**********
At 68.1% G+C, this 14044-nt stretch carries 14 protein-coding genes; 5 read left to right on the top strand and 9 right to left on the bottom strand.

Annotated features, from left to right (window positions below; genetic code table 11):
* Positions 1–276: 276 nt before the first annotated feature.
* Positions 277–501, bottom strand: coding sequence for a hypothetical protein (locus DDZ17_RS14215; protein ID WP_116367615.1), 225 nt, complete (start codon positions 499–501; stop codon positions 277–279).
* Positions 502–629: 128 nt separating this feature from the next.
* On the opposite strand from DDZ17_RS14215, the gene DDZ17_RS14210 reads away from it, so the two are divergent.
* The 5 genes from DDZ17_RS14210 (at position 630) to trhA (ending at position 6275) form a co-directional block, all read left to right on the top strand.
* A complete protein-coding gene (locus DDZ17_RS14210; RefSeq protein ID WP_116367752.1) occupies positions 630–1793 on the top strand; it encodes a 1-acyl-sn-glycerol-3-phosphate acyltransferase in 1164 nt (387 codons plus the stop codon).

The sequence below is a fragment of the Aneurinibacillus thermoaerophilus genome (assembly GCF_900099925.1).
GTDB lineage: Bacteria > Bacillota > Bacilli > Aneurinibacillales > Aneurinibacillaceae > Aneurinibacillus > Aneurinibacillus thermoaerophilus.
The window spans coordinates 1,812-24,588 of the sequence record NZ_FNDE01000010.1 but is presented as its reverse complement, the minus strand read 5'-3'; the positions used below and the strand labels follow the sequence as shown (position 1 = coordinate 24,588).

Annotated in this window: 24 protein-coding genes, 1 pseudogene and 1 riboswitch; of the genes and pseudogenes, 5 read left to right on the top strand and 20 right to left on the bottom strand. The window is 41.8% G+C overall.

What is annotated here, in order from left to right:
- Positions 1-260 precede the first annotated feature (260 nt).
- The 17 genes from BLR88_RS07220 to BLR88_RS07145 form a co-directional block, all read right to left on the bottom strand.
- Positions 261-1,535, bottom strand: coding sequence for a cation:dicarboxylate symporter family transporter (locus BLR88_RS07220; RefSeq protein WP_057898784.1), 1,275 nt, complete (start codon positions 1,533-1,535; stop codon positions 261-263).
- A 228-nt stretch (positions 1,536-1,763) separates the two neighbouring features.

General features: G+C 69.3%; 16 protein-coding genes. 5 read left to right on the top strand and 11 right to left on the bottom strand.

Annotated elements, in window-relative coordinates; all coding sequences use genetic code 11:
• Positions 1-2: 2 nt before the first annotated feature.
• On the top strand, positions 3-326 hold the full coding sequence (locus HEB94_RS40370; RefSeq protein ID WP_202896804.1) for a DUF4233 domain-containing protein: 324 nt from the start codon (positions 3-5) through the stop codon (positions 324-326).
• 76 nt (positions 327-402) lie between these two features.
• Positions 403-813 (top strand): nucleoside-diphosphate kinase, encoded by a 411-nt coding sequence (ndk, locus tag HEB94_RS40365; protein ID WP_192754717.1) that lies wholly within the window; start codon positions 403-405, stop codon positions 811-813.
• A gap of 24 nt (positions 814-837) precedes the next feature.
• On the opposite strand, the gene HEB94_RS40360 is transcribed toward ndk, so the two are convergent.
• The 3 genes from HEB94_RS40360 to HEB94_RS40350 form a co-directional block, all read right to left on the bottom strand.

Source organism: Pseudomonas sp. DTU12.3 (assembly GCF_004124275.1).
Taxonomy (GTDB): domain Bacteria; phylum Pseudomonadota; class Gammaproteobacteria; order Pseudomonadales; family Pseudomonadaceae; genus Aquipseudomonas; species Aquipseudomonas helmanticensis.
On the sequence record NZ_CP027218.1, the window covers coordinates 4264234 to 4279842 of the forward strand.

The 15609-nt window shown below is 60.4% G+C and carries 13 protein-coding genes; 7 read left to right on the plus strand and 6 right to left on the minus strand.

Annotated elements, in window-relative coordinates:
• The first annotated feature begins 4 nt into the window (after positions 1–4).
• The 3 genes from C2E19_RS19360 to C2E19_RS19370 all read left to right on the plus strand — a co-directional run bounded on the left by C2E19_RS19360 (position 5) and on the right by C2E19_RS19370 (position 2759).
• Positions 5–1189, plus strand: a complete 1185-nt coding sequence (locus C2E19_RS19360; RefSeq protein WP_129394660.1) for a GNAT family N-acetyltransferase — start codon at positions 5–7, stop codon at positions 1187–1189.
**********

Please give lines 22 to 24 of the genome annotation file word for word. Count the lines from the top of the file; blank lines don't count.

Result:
• 76 nt (positions 327-402) lie between these two features.
• Positions 403-813 (top strand): nucleoside-diphosphate kinase, encoded by a 411-nt coding sequence (ndk, locus tag HEB94_RS40365; protein ID WP_192754717.1) that lies wholly within the window; start codon positions 403-405, stop codon positions 811-813.
• A gap of 24 nt (positions 814-837) precedes the next feature.